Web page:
Levans on logistics: Which freight transportation management camp are you in?
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That crisp, fall breeze signals that it’s time to dig into the findings of Logistics Management’s (LM) Annual Study of Logistics and Transportation Trends (Masters of Logistics), the clearest breakdown available of transportation spending across modes and the by far the most comprehensive summary of how logistics professionals are managing their operations in current economic conditions.
First, and most importantly, I’d like to thank the 1,263 domestic and global logistics, transportation, and supply chain management professionals who took the time out of their schedules to participate. This is a fairly detailed questionnaire, so the fact that we hit this near-record response tells us that the results are well worth the effort in the eyes of our readers.
This marks the 23rd year that LM has partnered with Karl B. Manrodt, Ph.D., of Georgia Southern University, and Mary C. Holcomb, Ph.D., of the University of Tennessee (UT), to capture and deliver this important study. The LM editorial staff would like to thank Holcomb and Manrodt for driving and innovating this project over that time. By delivering the results in our pages, through our Masters of Logistics webcasts, and live at CSCMP’s annual conference, they’ve helped countless logistics professionals re-engineer their operations for more than two decades—and we’d be a less enlightened profession without their work.
And I’d be remiss if I didn’t thank the group of UT graduate students who have the tough job of crunching the numbers, as well the folks at Con-way Inc. who have again lent their financial and intellectual support in presenting the findings.
As Holcomb and Manrodt share on page 22, there appear to be two camps emerging in terms of how logistics operations are approaching freight transportation. According to the authors, what camp you fall into depends on how you view the concept of transportation “flexibility”—the ability to get the capacity you need at the rate you need when you need it.
One camp is clearly moving toward treating transportation as a “commodity,” using a wide range of carriers to get the job done. “This camp believes that if transportation is all the same, who cares who is moving the freight as long as it’s getting moved,” says Holcomb. Not surprisingly, this group tends to have its purchasing and procurement group more heavily involved in transportation decision making.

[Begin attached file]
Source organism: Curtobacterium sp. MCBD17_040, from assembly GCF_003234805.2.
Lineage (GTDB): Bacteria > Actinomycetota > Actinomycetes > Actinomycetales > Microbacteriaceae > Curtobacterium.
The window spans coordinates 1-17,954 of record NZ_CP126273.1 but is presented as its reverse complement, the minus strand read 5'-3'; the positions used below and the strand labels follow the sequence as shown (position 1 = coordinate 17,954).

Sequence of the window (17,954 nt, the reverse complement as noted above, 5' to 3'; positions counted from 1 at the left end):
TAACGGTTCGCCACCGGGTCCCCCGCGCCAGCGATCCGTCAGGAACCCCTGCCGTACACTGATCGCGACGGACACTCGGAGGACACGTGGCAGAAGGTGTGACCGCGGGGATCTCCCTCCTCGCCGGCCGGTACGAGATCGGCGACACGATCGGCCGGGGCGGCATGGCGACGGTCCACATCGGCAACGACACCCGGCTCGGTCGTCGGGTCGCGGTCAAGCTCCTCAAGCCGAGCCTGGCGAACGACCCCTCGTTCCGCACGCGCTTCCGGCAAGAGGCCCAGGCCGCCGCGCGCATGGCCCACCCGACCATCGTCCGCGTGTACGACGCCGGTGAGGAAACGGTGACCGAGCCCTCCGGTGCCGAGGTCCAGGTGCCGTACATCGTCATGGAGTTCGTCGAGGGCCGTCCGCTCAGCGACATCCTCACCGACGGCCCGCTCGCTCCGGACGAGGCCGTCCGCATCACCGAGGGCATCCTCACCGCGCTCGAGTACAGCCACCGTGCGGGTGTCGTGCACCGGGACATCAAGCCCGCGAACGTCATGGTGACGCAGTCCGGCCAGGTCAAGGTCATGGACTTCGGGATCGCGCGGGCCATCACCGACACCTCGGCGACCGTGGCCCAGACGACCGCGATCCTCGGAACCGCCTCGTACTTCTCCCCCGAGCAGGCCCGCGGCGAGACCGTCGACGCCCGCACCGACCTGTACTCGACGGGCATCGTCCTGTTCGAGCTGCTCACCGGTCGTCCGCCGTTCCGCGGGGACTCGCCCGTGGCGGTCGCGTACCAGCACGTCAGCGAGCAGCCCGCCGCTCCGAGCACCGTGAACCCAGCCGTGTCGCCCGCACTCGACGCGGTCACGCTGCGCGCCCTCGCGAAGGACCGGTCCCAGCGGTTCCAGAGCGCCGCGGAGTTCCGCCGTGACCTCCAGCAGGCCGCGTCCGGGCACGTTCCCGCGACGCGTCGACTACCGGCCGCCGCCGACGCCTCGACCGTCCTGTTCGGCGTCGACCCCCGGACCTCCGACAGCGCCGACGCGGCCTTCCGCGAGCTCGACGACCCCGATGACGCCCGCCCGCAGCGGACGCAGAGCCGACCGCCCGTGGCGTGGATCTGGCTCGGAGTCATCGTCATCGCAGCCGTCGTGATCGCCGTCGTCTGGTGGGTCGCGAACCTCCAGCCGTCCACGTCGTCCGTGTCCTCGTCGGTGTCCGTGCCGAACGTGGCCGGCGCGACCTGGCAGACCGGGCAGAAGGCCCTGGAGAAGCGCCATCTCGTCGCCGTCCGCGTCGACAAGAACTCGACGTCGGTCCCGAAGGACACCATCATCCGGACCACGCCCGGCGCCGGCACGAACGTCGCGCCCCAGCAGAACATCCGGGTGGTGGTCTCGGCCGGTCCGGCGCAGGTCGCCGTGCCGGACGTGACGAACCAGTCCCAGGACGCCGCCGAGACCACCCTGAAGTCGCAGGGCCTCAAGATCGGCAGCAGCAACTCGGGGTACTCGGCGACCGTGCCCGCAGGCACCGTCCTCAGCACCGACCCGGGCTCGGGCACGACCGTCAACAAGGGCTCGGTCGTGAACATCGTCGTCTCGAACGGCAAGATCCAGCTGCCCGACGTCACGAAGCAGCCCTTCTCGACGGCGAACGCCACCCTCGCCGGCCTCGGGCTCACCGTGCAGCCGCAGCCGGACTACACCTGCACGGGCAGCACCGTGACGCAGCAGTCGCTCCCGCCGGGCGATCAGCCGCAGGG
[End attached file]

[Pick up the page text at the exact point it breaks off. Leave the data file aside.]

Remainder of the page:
The second group view transportation as a value-added service and are developing relationships with a set of carriers who will work with them to provide the needed flexibility. “We started to see this camp emerge in last year’s findings,” says Manrodt. “But this year we find the value-added approach goes beyond the core carrier program and has evolved into a two-way street, where both parties are committed to the long-term success of the other.”
These research findings, along with interviews with directors of logistics and supply chain at Fortune 100 companies, tell us that there’s been a pivotal change in the way transportation is being viewed and managed. “In fact, we’re seeing a critical mass emerging at both ends of the commodity/value-add spectrum,” says Manrodt, who adds that both sides cite compelling, data-driven reasons for their current positions.
However, our findings do reveal that one camp is outperforming the other in terms of continuous operations improvement and keeping costs in check. It’s your homework to find out which one.
About the AuthorMichael Levans Michael Levans is Group Editorial Director of Peerless Media’s Supply Chain Group of publications and websites including Logistics Management, Supply Chain Management Review, Modern Materials Handling, and Material Handling Product News. He’s a 23-year publishing veteran who started out at the Pittsburgh Press as a business reporter and has spent the last 17 years in the business-to-business press. He’s been covering the logistics and supply chain markets for the past seven years. You can reach him at [email protected]
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